October would be the fifth month of year-over-year sales drops, a sign this year could fall short of the 17.5 million sales record set in 2015. "The fact that retail sales are beginning to contract despite high incentives and extremely low interest rates and gas prices is a clear indicator that this cycle has reached its peak," said John Humphrey, senior vice president of J.D. Power's global automotive practice, who does not expect a large sales decline for the year.

Gold Losses Just a Down Payment for More Returns - Peter Schiff

Mark Cuban: 'Obamacare is one of the biggest startups of all time'

Mark Cuban thinks the Affordable Care Act, the healthcare law better known as Obamacare, has its issues but nothing insurmountable.

In an interview with CNBC on Tuesday, the billionaire investor and media personality said the healthcare law had flaws but was ultimately a positive development.

"To me, Obamacare is one of the biggest startups of all time," Cuban said during an interview with CNBC's "Squawk Alley." "They made certain projections that didn't work out. That's not unusual for a startup. It doesn't help the people in the states — obviously it's very painful for them."

The current Obamacare premiums are roughly in line with the nonpartisan Congressional Budget Office's expected premium levels for 2017 from when the ACA first passed. Cuban said many startups go through growing pains and need to be retooled to be successful. Thus, given the size of the ACA, he said, it was unsurprising that there had been growing pains.

Election 2016: Too Big To Fail

We don’t like it, but certain big banks won’t be allowed to fail. When I was working on Wall Street, I saw the inner behavior of how bankers react in a crisis. Here’s the most important lesson that I can pass on to you from my time there: Bankers don’t care about how their actions impact you.

At Bear Stearns and Goldman Sachs, we never worried about how our practices might affect the world at large. The game was to do whatever was possible to make money, as quickly as possible, and stay within the legal confines.

Of course that has changed dramatically since I left the industry in 2002. Many bankers don’t worry about “legal confines” today. Why would they? Those goalposts are flimsy at best. These banksters break the law, get fined, and repeat, again and again. Yet, the rigged political-financial system continues to turn a bipartisan blind eye to those crimes. Politicians try to convince the public that supporting these banks, at any cost, is necessary to maintain the financial system we operate under.

Elite bankers always try to truncate a collapse at the earliest stage possible. This is for their benefit — not yours. These bankers lean on politicians and line up with central bankers’ dubious policy. This has been particularly true in the wake of the 2008 financial crisis. In addition, this system promotes the creation of more risk, predicated on the deposits and other bank accounts of everyday people.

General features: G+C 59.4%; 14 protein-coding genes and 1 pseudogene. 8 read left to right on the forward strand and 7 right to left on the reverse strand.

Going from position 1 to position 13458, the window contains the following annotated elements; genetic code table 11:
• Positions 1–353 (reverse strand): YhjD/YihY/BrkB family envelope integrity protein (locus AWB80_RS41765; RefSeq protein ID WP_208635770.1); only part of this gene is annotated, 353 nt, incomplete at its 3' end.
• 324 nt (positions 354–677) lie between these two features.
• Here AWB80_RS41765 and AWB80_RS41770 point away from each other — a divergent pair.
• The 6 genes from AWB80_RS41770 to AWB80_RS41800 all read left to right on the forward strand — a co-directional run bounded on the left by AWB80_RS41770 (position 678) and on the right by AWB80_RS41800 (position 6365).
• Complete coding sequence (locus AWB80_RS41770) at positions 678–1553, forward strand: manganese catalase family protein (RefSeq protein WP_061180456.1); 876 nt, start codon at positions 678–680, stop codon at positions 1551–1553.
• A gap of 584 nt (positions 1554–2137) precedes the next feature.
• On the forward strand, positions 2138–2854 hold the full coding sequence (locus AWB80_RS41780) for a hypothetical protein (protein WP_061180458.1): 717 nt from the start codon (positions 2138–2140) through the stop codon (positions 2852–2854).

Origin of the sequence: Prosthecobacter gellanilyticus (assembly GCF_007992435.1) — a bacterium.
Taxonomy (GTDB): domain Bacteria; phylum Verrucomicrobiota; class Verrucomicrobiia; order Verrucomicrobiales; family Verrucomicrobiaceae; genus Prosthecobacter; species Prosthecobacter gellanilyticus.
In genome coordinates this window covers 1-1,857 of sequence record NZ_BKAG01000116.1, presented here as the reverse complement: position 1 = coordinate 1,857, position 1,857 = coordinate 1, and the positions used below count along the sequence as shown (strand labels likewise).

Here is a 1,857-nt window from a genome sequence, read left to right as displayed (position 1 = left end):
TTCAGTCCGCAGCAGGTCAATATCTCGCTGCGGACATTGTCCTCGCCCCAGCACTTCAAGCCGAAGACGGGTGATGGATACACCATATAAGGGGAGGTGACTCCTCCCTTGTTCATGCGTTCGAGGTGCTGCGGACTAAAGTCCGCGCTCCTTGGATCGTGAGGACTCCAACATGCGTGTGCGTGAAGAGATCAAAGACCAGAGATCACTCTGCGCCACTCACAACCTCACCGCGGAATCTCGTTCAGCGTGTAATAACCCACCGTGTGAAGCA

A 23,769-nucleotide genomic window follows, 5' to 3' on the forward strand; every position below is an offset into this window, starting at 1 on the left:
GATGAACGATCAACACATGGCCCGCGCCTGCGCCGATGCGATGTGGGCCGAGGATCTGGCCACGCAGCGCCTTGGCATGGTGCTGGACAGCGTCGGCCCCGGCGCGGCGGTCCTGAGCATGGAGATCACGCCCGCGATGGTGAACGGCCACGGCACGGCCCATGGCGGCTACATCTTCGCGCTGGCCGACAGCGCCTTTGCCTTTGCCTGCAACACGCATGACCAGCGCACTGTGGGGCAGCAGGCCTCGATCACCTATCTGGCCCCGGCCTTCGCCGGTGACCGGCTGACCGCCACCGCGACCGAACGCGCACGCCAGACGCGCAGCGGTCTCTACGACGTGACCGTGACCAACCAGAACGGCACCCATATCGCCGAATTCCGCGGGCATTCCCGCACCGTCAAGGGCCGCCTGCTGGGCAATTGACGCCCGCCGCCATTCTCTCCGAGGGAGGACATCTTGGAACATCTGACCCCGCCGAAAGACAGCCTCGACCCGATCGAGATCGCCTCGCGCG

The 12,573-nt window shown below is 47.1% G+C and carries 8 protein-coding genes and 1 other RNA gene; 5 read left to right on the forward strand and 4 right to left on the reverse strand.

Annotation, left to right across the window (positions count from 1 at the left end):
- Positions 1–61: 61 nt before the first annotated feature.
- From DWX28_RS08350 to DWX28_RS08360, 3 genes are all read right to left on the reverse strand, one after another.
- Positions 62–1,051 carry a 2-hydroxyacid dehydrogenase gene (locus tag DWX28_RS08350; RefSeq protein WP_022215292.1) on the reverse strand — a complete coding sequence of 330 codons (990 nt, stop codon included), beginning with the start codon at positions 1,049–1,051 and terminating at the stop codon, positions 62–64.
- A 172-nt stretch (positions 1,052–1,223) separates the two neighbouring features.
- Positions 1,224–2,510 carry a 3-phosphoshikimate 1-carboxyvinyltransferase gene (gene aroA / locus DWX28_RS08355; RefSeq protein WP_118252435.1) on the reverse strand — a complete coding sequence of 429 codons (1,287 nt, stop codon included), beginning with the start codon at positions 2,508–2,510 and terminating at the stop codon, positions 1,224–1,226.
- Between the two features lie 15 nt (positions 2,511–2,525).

Gundlach: "We Got The Bearish Signal; Stocks Are Going Down - You Can Feel It"

After nearly three consecutive years of inflows, an unheard of feat, Jeff Gundlach's $61.6 billion DoubleLine Total Return Bond Fund finally experienced its first outflow since January 2014, as investors took out $33 million from the California fund. With that the streak of 33 consecutive months of inflows was broken Reuters reports.

Repeating a position he has held for several months, Gundlach told Reuters that "bonds are headed toward outflow territory ... rising rates mean negative returns are developing. Even DoubleLine is having 'day in' and 'day out' flows. It is not an inflow day every day." Unless, of course, the market suffers a long-loverdue equity selloff, in which case the flow will be in the other direction as debt of any kind will be immediately is seen as a "flight to safety" and the cycle will begin from scratch.

According to the new bond king, a few advisers in October made allocation and model changes away from the intermediate-term sector of the bond market, resulting in a few large redemptions in the DoubleLine TRBFwhich however moved into DoubleLine's Flexible Income, Low Duration Bond and Core Fixed Income funds.

Gundlach remains skeptical on rates, and in what was - how should one put it - a humblebrag, the bond manager indirectly accused himself of causing his fund's first outflow in just under three years: "I have been vocally bearish on Treasuries for months, and, being one of the most influential in the industry, it should not be a surprise that investor behavior is influenced by me," Gundlach said modestly. "Lastly, we have had terrific performance in DBLTX since rates bottomed: we are up in a meaningfully down market."